Experiment2501x Productions

Home of Snowcat's Film Reviews

The Cable Guy – Review October 7, 2009

Filed under: Film Reviews — snowcatsfilmreview @ 9:28 pm

Usually a story about stalking would be the stuff of horror films, think Halloween, Scary images of people running for there lives, screaming as they are finally caught by the villain. But that seems to be a world away from this comedic take on something that doesn’t feel like a laughing matter.

The Cable Guy, is the story of a TV obsessed “cable guy” Ernie “chip” Douglas (Jim Carey), who meets Steven Kovac (Matthew Broderick) after he arrives to install Steven’s cable. Steven who is recently separated from girlfriend Robin Harris (Leslie Mann) was given advice from friend Rick (Jack Black) to slip the cable guy $50 to get all the movie channels for free. After fixing Steven up with the channel’s Chip, takes Steven out to see the Satellite transmitter, that send television signals to the whole city, whilst discussing the role of television in their youths, Chip tells Steven how to win Robin back, by using advice he heard on Jerry Springer and telling him to invite her over to watch Sleepless in Seattle.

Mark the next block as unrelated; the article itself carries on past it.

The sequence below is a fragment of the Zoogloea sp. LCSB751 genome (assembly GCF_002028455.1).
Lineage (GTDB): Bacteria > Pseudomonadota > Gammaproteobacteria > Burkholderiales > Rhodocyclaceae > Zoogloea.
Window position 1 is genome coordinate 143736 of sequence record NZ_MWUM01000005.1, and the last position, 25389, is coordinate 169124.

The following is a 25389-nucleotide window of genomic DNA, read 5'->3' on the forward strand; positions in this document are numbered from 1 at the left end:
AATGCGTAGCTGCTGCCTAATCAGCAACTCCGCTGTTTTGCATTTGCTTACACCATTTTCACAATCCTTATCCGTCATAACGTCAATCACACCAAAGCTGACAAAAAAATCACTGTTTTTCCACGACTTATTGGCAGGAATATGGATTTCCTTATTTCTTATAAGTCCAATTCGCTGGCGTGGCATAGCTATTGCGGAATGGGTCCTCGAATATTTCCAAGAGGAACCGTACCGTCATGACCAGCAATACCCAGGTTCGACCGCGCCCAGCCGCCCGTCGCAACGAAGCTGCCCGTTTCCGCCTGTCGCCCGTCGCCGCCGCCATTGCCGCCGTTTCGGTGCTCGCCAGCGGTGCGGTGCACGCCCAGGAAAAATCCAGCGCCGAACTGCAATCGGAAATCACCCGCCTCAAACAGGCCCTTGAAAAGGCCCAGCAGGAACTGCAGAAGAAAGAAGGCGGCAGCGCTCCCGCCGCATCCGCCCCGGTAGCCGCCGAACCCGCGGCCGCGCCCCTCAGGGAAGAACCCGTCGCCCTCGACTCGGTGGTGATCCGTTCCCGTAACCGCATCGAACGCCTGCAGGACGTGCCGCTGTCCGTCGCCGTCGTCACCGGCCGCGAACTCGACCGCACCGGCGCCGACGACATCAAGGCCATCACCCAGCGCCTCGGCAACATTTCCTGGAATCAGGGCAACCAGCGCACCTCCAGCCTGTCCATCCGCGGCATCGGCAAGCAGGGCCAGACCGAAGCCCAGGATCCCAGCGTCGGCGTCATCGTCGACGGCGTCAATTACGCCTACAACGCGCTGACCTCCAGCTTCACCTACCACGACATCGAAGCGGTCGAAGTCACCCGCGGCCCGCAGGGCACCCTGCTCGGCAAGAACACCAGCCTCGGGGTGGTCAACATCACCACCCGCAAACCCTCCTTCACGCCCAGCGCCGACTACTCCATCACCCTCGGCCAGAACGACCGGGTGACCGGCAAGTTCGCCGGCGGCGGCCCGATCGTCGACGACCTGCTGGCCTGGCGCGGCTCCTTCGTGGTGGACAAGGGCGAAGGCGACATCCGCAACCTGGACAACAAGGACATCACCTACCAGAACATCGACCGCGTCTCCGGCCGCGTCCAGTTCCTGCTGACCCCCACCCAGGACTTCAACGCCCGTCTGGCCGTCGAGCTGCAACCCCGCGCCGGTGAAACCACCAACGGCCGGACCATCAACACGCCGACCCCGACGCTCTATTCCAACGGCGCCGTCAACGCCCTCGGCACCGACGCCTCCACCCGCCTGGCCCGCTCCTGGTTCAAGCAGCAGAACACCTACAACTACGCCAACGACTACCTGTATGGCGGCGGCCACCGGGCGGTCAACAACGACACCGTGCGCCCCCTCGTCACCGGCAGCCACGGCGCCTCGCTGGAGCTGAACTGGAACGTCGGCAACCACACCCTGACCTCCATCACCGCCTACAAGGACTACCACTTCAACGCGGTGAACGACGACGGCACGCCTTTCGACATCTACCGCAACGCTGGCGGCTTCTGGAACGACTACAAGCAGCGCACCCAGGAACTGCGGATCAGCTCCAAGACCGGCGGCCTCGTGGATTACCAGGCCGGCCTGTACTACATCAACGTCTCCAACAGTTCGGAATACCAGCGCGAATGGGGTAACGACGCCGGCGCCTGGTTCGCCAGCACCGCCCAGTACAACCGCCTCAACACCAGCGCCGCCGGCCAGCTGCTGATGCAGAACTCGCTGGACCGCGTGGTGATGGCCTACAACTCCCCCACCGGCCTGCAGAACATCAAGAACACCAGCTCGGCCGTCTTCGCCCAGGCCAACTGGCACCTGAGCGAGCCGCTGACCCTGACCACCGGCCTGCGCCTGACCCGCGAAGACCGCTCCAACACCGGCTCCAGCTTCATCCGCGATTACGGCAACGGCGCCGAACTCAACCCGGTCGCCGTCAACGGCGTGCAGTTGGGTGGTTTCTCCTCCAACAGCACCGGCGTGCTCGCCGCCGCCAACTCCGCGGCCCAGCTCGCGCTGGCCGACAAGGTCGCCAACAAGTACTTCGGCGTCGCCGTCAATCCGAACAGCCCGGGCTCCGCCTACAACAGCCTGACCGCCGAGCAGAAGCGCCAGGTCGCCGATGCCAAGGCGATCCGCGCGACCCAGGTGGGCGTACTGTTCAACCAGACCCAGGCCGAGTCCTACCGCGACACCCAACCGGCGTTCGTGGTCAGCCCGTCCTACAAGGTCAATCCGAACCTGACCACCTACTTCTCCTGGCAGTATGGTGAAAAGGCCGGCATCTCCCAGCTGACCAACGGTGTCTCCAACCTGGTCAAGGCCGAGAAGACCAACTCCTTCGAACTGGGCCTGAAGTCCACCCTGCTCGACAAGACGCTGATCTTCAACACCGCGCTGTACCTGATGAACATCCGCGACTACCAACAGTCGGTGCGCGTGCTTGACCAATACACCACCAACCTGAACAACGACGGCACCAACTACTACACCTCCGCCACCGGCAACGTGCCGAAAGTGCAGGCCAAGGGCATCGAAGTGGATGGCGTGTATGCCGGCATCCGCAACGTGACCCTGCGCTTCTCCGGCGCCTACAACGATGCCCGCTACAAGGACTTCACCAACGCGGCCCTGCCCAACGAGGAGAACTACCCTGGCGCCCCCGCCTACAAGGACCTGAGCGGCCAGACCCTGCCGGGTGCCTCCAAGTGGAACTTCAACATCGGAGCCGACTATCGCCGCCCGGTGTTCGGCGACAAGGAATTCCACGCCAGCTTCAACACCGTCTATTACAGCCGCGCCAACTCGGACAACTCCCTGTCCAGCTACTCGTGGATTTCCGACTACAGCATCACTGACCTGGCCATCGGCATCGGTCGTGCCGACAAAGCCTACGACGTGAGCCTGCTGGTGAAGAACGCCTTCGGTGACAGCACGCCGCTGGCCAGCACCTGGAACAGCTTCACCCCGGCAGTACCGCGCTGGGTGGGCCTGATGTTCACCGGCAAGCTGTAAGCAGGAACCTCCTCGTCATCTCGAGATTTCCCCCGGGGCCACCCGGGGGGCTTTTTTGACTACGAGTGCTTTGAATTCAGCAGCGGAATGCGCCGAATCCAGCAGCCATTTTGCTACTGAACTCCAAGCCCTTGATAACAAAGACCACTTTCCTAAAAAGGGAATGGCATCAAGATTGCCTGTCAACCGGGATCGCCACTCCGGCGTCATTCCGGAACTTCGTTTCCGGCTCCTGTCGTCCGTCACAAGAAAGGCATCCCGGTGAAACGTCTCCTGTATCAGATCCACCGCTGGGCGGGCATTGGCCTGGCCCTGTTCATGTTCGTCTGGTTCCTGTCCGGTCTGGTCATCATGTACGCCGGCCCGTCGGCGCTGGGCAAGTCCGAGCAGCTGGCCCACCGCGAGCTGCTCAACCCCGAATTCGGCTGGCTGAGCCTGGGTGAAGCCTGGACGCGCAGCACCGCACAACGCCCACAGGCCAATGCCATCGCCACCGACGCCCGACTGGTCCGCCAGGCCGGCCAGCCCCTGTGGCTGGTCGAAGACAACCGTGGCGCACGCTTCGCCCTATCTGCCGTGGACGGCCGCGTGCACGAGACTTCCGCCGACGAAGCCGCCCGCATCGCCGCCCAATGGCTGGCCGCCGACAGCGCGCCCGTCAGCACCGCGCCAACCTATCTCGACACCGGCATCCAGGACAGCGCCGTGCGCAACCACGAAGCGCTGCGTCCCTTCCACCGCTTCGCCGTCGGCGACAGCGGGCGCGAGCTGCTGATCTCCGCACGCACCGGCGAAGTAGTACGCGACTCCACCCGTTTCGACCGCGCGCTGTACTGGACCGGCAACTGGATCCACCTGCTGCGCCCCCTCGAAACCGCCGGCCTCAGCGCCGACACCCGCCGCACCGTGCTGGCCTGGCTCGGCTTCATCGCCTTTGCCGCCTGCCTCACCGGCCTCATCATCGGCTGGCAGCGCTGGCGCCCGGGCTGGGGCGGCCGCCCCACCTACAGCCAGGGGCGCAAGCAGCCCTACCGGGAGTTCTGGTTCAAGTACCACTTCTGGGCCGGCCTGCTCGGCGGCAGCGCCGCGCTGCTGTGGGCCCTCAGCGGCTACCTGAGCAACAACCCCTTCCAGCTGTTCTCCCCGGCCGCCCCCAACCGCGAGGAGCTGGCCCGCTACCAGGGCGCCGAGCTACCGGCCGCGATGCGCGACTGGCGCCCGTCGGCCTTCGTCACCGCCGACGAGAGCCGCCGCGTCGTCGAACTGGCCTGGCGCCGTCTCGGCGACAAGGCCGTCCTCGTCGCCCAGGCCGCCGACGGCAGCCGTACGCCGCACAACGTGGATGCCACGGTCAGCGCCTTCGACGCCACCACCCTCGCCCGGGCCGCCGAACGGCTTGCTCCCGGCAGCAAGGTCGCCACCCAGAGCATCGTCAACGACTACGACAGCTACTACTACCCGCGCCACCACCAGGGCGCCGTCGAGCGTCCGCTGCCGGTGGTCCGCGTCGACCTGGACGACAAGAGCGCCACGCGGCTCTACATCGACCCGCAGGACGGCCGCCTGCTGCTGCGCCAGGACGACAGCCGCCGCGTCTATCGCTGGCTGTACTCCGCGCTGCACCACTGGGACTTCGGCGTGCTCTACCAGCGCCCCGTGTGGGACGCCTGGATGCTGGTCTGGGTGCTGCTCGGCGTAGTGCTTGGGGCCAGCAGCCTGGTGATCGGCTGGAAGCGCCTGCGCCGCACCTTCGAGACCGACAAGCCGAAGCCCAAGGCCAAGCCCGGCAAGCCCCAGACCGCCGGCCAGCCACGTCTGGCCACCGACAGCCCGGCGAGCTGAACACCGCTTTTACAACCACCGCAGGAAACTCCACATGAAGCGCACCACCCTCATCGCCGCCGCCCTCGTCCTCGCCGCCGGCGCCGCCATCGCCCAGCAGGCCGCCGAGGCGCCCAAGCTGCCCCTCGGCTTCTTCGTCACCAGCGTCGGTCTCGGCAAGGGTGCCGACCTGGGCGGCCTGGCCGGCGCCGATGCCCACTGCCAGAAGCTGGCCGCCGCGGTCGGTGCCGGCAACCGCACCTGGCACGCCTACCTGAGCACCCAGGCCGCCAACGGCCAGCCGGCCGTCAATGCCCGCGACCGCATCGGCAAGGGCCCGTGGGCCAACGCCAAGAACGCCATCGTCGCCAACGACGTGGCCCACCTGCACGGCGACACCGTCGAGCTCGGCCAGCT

After becoming Chips new “best friend” Steven gets home to find 11 messages on his answer phone from Chip, fairly confused Steven receives a knock at the door, It is Robin who has arrived to watch the film. Strangely, Steven’s cable shuts down, and like clock work, he picks up the phone to hear a knock at the door, chip has arrived to save the day, or has he?

After a strange few days with Chip, Steven finally tells him to leave him alone, big mistake. Hell hath no fury like a cable guy scorned as we soon find out with the events that start unfurl, unfortunately for Steven, Robin and his family cannot see what Steven can’t see in Chip.

Of course this all comes to a climatic end upon the massive TV satellite transmitter, but will chip get his comeuppance? Or will the world go on thinking Steven is crazy?

Written by Judd Apatow, the Cable Guy is a strange directorial début for Ben Stiller, featuring a cameo of Ben Stillers friend Owen Wilson, the film is not stuck for big names, Jack Black, who was little known then is a star in his own right, and Jim Carey and Matthew Broderick, were both big names at the time of production, maybe purposefully they had a strange chemistry. the film has some great camera shots, especially during Chips party at Steven’s and during Steven’s dream. Overall, I have conflicting opinions, Whilst I think the film was creative and had a great story idea, I don’t think it reached its potential, maybe if it had it wouldn’t receive so much negative criticism in popular culture.


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